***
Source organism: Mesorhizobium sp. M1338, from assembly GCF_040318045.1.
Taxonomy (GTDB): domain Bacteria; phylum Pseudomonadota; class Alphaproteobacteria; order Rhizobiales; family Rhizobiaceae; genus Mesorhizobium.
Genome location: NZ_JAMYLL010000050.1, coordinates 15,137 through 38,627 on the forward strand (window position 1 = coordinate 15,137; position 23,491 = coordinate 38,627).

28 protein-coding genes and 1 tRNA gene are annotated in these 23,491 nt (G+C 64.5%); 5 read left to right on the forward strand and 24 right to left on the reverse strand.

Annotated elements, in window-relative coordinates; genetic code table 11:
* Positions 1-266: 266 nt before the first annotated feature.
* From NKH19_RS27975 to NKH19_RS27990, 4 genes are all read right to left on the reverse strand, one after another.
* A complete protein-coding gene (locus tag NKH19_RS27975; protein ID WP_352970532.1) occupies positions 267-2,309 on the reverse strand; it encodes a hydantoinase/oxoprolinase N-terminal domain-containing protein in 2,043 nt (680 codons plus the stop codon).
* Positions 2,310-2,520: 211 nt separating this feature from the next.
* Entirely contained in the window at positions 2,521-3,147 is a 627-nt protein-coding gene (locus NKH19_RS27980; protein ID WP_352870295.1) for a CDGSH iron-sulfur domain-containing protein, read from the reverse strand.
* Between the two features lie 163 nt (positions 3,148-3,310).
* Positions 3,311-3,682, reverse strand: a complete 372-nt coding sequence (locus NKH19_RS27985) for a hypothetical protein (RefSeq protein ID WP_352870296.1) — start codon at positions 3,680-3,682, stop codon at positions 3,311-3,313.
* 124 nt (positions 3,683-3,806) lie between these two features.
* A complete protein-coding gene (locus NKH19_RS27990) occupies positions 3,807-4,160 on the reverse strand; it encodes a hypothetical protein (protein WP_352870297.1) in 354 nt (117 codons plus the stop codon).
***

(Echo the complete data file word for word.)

Source organism: Mesorhizobium sp. M1338, from assembly GCF_040318045.1.
Taxonomy (GTDB): domain Bacteria; phylum Pseudomonadota; class Alphaproteobacteria; order Rhizobiales; family Rhizobiaceae; genus Mesorhizobium.
Genome location: NZ_JAMYLL010000050.1, coordinates 15,137 through 38,627 on the forward strand (window position 1 = coordinate 15,137; position 23,491 = coordinate 38,627).

28 protein-coding genes and 1 tRNA gene are annotated in these 23,491 nt (G+C 64.5%); 5 read left to right on the forward strand and 24 right to left on the reverse strand.

Annotated elements, in window-relative coordinates; genetic code table 11:
* Positions 1-266: 266 nt before the first annotated feature.
* From NKH19_RS27975 to NKH19_RS27990, 4 genes are all read right to left on the reverse strand, one after another.
* A complete protein-coding gene (locus tag NKH19_RS27975; protein ID WP_352970532.1) occupies positions 267-2,309 on the reverse strand; it encodes a hydantoinase/oxoprolinase N-terminal domain-containing protein in 2,043 nt (680 codons plus the stop codon).
* Positions 2,310-2,520: 211 nt separating this feature from the next.
* Entirely contained in the window at positions 2,521-3,147 is a 627-nt protein-coding gene (locus NKH19_RS27980; protein ID WP_352870295.1) for a CDGSH iron-sulfur domain-containing protein, read from the reverse strand.
* Between the two features lie 163 nt (positions 3,148-3,310).
* Positions 3,311-3,682, reverse strand: a complete 372-nt coding sequence (locus NKH19_RS27985) for a hypothetical protein (RefSeq protein ID WP_352870296.1) — start codon at positions 3,680-3,682, stop codon at positions 3,311-3,313.
* 124 nt (positions 3,683-3,806) lie between these two features.
* A complete protein-coding gene (locus NKH19_RS27990) occupies positions 3,807-4,160 on the reverse strand; it encodes a hypothetical protein (protein WP_352870297.1) in 354 nt (117 codons plus the stop codon).